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Subject:Re: QUESTION: Win95 vs. NT 4.0 From:Maenad <Maenad -at- WORLDNET -dot- ATT -dot- NET> Date:Wed, 15 Apr 1998 09:46:44 -0500
Matt Craver wrote:
> KDFisher [KDFisher -at- AOL -dot- COM] wrote:
> >Which O/S do you think is a better environment for writers? I've
> >NT performance is wonderful; i.e., faster if you're multitasking and
> >in a networking environment, but that there are some compatibility
> issues and
> >it can't run any16-bit apps. I've also heard that Win95 will fill
> >just fine most of the time.
> NT has a new kernel, that is the operating system is not built on
> various extensions of DOS, as is 95 (and 98, as well). NT also has
> better memory management and protects the hardware from direct access
> programs. These factors make NT a more stable platform for
> multi-tasking, and also means that NT is also faster. Another
> issue is security. IMNSHO, Windows 95 has no security in a networked
> But as to "it can't run any16-bit apps", this is simply not true. In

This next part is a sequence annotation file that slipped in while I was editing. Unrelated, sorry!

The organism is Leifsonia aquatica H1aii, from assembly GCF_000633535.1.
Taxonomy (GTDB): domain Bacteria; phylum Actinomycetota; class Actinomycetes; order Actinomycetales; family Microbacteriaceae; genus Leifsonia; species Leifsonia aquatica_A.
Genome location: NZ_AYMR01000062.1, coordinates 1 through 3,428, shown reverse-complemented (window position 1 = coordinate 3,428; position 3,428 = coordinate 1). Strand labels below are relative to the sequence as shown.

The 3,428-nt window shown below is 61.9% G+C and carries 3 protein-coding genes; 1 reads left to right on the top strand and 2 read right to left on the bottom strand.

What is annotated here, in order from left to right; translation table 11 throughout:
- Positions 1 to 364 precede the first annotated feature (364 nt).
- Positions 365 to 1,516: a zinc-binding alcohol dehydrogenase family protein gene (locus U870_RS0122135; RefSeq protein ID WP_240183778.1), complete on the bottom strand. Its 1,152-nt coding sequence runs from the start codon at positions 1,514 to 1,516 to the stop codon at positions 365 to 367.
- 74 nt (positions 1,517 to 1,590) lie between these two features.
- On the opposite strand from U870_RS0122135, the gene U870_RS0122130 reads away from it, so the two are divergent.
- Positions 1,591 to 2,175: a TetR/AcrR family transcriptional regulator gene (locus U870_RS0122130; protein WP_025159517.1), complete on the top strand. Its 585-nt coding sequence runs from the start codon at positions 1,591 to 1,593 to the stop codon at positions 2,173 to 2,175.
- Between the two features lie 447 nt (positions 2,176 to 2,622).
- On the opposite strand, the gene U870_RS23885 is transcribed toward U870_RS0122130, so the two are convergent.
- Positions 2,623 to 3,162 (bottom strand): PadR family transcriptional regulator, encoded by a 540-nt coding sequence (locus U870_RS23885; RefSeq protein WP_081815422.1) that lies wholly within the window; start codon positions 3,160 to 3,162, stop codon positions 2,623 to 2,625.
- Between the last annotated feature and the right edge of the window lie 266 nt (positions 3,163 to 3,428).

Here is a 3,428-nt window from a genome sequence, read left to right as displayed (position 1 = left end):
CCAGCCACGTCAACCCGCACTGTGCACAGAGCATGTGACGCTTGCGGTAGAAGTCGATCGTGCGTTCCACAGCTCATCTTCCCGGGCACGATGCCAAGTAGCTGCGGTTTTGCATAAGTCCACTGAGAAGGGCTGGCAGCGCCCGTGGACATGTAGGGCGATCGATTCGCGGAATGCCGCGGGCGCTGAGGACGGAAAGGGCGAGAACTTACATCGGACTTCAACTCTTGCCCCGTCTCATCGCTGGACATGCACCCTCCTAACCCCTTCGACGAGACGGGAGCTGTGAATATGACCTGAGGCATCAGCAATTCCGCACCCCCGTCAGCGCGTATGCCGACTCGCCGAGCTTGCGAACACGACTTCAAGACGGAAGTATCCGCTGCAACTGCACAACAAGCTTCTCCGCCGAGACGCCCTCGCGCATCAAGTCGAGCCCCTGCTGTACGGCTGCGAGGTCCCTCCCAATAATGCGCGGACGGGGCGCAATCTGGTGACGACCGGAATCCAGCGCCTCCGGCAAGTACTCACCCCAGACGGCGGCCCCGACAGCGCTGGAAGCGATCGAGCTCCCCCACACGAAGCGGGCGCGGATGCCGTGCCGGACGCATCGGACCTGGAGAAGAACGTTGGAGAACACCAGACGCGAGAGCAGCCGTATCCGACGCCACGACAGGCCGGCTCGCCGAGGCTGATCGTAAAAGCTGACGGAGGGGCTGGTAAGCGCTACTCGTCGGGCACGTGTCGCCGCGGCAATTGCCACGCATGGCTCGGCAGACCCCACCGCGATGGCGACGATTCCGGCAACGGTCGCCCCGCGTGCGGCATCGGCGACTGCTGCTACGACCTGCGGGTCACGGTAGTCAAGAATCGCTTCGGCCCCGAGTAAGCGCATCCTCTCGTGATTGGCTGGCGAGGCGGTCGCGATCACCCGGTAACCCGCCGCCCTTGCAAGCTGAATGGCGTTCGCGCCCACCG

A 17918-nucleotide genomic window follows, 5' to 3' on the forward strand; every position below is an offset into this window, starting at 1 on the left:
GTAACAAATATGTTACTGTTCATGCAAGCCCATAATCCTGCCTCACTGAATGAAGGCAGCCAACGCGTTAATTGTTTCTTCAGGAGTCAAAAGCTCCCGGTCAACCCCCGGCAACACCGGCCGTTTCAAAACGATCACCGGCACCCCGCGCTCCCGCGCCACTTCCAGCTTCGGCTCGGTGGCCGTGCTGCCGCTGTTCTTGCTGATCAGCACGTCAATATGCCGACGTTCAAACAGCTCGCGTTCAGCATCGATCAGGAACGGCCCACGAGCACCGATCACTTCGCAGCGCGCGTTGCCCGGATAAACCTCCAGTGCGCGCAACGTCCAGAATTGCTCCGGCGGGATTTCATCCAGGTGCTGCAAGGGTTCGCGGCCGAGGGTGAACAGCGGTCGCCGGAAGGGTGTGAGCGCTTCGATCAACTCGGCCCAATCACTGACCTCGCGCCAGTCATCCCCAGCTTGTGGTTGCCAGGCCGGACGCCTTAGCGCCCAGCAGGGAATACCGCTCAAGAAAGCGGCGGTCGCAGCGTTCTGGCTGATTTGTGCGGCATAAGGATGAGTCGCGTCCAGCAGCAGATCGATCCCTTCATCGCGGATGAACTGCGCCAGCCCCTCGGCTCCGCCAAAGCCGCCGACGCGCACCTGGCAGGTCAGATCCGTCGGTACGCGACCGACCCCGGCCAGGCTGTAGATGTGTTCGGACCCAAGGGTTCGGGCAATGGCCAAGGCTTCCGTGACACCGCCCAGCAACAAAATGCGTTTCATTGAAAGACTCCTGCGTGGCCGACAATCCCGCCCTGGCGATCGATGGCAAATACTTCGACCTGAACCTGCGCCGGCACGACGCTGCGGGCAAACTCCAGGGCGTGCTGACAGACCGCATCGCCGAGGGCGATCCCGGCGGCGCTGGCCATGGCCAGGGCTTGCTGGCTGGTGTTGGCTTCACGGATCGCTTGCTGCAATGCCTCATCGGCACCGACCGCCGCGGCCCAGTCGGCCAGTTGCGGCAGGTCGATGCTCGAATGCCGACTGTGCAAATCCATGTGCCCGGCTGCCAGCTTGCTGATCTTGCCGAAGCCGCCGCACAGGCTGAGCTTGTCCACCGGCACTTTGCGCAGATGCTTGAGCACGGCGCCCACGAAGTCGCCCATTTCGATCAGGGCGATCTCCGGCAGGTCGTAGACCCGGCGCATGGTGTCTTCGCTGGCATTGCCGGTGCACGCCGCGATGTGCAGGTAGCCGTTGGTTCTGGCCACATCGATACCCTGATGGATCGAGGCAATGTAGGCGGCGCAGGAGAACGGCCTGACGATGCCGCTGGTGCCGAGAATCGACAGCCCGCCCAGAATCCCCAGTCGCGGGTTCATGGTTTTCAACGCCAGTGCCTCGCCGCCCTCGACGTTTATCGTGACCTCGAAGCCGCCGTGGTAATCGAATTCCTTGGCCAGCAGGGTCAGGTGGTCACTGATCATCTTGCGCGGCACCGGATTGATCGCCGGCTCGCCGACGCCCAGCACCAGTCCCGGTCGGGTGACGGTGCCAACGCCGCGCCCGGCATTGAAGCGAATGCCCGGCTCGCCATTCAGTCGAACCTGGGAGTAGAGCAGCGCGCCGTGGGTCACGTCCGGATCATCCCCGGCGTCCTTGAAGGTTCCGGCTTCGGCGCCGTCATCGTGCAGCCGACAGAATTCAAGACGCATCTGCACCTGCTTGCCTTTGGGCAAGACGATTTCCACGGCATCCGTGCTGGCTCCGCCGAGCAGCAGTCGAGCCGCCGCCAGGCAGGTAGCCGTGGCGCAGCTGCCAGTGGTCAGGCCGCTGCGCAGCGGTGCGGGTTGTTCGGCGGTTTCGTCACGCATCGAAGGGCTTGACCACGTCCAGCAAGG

> fact, our software is a 16-bit application that runs _exclusively_ on
> NT4.0. Some applications, particularly utilities and back-up programs
> like Norton Utilities, are specific to NT or 95. Many programs work
> identically in both OS's, and those that aren't usually make versions
> for both. All-in-all, the "compatibility" issue is a bit of a
> I don't think that this should be an issue for a writer who is an
> employee of a larger company - use what everybody else in the co. does
> you'll have fewer issues with sharing files. If you are trying to
> decide what to use and you are a freelancer, use 95 if you need to use
> lots of different peripherals or want to play games on the same
> (95 has better driver support), and NT if you want to run multiple, or
> memory-intensive applications.
You are right on target with your reply. "Use what the company will
support" is the best solution though NT is hands-down the best for a
network environment. You can also run quite a few 16 bit DOS apps on NT.
The problem is predictability, some won't run but most will. There are
certain applications that simply aren't supported and will not run on
NT. For example, I have assembled a workstation for doing 3D Graphics
and video work. All my software was compatible with NT until I installed
a Perception Edit Bay video capture card. I needed this to produce
real-time animated sequences for CBT. I am convinced that this is one of
the best cards for my application but it will not allow me to run NT.
The company states that they have no intention of writing NT drivers. My
options are simple, 1) Windows 95, or 2) Windows 95 / NT dual platform.
The moral is that sometimes the end-use will dictate the operating
State Technical Institute at Memphis